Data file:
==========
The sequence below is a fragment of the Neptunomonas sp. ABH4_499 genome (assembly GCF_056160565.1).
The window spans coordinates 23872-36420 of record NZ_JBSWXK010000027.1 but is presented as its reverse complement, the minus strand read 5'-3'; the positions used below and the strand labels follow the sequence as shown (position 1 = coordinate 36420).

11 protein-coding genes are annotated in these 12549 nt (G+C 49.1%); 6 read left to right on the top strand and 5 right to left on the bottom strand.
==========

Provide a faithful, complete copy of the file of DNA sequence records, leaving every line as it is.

The sequence below is a fragment of the Neptunomonas sp. ABH4_499 genome (assembly GCF_056160565.1).
The window spans coordinates 23872-36420 of record NZ_JBSWXK010000027.1 but is presented as its reverse complement, the minus strand read 5'-3'; the positions used below and the strand labels follow the sequence as shown (position 1 = coordinate 36420).

11 protein-coding genes are annotated in these 12549 nt (G+C 49.1%); 6 read left to right on the top strand and 5 right to left on the bottom strand.